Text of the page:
Efficiency Tip: Shortening the workweek

October 10, 2016 -  By

is66355483friday-corkboardTo quell unproductive Fridays, Outback Landscape, a $2.5 million mostly design/build company in Idaho Falls, Idaho, went to a four-day workweek for its production staff.

“A lot of times that five hours on Friday afternoon was fluff,” says Operations Manager Tyler Washburn. “Now, guys push themselves to have the job done by Thursday night so they don’t have to come in on Friday.”

Now on Fridays, the rest of the staff prepares for the upcoming week. An on-staff mechanic performs routine maintenance, extending the life and performance of the equipment. The administrative staff coordinates the week’s job packets and handles customer concerns. Leadership can pause and focus on big picture issues. The operation is leaner and more customer-focused than ever, Washburn says.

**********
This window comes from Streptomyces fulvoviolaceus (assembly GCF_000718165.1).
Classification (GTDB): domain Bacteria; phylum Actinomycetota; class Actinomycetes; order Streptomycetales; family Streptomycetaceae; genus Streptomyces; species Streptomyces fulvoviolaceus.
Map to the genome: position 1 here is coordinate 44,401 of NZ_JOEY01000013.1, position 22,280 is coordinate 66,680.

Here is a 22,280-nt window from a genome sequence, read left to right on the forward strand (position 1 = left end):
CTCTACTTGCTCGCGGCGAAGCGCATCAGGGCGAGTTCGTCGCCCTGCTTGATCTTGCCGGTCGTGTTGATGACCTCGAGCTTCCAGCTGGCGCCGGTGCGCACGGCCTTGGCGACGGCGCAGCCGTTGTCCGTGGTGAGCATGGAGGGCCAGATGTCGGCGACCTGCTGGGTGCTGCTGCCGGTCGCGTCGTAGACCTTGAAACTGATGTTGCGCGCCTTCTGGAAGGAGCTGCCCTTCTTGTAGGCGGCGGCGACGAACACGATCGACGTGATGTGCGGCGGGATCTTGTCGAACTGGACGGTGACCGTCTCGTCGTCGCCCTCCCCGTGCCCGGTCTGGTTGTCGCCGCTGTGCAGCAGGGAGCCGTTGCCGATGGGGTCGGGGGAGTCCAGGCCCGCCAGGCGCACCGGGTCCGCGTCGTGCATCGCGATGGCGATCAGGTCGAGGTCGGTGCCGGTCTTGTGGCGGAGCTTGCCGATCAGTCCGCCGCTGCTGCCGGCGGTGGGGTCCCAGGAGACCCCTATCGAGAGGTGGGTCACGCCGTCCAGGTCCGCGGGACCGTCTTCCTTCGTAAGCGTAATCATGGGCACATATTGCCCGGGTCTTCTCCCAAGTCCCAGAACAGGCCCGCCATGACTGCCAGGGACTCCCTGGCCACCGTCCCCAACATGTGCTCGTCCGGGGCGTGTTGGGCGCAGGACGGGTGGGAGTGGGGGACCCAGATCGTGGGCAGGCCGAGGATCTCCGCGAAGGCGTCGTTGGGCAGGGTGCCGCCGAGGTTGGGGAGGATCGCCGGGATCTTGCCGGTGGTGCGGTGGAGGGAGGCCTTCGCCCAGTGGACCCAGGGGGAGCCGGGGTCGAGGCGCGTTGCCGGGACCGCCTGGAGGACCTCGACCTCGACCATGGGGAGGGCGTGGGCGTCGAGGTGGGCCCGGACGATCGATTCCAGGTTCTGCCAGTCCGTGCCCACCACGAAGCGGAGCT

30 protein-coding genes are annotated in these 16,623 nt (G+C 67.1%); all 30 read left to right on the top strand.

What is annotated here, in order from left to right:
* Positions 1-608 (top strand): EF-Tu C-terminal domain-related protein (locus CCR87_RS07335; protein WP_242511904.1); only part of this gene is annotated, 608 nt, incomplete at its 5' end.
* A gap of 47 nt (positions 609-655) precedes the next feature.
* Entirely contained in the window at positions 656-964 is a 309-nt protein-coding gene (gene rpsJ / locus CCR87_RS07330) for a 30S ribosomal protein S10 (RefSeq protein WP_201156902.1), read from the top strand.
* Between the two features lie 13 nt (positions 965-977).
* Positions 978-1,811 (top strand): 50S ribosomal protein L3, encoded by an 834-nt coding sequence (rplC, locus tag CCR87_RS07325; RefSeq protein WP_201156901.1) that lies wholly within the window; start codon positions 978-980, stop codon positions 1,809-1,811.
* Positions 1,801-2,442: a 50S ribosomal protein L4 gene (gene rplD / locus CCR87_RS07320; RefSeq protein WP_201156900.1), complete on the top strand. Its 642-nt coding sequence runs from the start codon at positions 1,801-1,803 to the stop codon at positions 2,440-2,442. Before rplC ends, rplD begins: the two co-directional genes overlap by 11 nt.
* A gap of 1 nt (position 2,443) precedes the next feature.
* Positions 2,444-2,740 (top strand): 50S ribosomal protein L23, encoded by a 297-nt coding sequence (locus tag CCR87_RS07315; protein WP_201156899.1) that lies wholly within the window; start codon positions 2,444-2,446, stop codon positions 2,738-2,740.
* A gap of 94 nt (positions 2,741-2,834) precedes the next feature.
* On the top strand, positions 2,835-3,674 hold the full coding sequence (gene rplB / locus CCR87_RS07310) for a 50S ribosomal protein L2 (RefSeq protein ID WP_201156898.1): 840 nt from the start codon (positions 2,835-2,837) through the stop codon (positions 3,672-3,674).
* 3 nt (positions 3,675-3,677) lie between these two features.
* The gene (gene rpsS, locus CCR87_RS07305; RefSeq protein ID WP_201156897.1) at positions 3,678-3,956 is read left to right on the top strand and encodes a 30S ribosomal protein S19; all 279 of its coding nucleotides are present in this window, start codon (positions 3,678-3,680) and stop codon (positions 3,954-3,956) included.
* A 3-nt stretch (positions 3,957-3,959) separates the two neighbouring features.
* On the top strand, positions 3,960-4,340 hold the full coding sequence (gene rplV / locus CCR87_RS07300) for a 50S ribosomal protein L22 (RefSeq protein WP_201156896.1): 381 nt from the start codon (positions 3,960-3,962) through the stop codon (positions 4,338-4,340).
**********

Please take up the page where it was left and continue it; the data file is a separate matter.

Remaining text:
Crews now work four eight- to 10-hour days, amounting to about 40 hours instead of 50-55 hours in a five-day week. Reducing windshield time also cut overtime and fuel costs.

“Keeping the trucks in the garage for an extra day each week saves $12,000-$14,000 a year,” he estimates.

Photo: ©istock.com/Sean824

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